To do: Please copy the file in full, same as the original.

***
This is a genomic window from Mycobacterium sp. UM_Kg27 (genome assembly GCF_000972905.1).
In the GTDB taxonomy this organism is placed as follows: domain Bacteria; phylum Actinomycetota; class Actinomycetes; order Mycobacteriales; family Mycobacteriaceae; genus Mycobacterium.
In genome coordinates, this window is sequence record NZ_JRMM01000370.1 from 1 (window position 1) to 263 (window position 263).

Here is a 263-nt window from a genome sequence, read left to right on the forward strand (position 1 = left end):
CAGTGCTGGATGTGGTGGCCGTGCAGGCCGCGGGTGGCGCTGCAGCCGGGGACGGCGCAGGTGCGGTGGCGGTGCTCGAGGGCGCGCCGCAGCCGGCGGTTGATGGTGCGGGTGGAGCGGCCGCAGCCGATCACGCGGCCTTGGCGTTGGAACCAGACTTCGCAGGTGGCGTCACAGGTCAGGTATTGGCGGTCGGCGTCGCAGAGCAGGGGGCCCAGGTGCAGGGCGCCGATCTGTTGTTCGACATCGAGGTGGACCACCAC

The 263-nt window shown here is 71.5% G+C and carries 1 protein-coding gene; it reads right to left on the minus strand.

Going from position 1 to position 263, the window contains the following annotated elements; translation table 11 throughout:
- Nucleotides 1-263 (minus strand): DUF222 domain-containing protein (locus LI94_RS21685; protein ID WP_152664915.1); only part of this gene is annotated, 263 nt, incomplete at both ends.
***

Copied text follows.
This is a genomic window from Mycobacterium sp. UM_Kg27 (genome assembly GCF_000972905.1).
In the GTDB taxonomy this organism is placed as follows: domain Bacteria; phylum Actinomycetota; class Actinomycetes; order Mycobacteriales; family Mycobacteriaceae; genus Mycobacterium.
In genome coordinates, this window is sequence record NZ_JRMM01000370.1 from 1 (window position 1) to 263 (window position 263).

Here is a 263-nt window from a genome sequence, read left to right on the forward strand (position 1 = left end):
CAGTGCTGGATGTGGTGGCCGTGCAGGCCGCGGGTGGCGCTGCAGCCGGGGACGGCGCAGGTGCGGTGGCGGTGCTCGAGGGCGCGCCGCAGCCGGCGGTTGATGGTGCGGGTGGAGCGGCCGCAGCCGATCACGCGGCCTTGGCGTTGGAACCAGACTTCGCAGGTGGCGTCACAGGTCAGGTATTGGCGGTCGGCGTCGCAGAGCAGGGGGCCCAGGTGCAGGGCGCCGATCTGTTGTTCGACATCGAGGTGGACCACCAC

The 263-nt window shown here is 71.5% G+C and carries 1 protein-coding gene; it reads right to left on the minus strand.

Going from position 1 to position 263, the window contains the following annotated elements; translation table 11 throughout:
- Nucleotides 1-263 (minus strand): DUF222 domain-containing protein (locus LI94_RS21685; protein ID WP_152664915.1); only part of this gene is annotated, 263 nt, incomplete at both ends.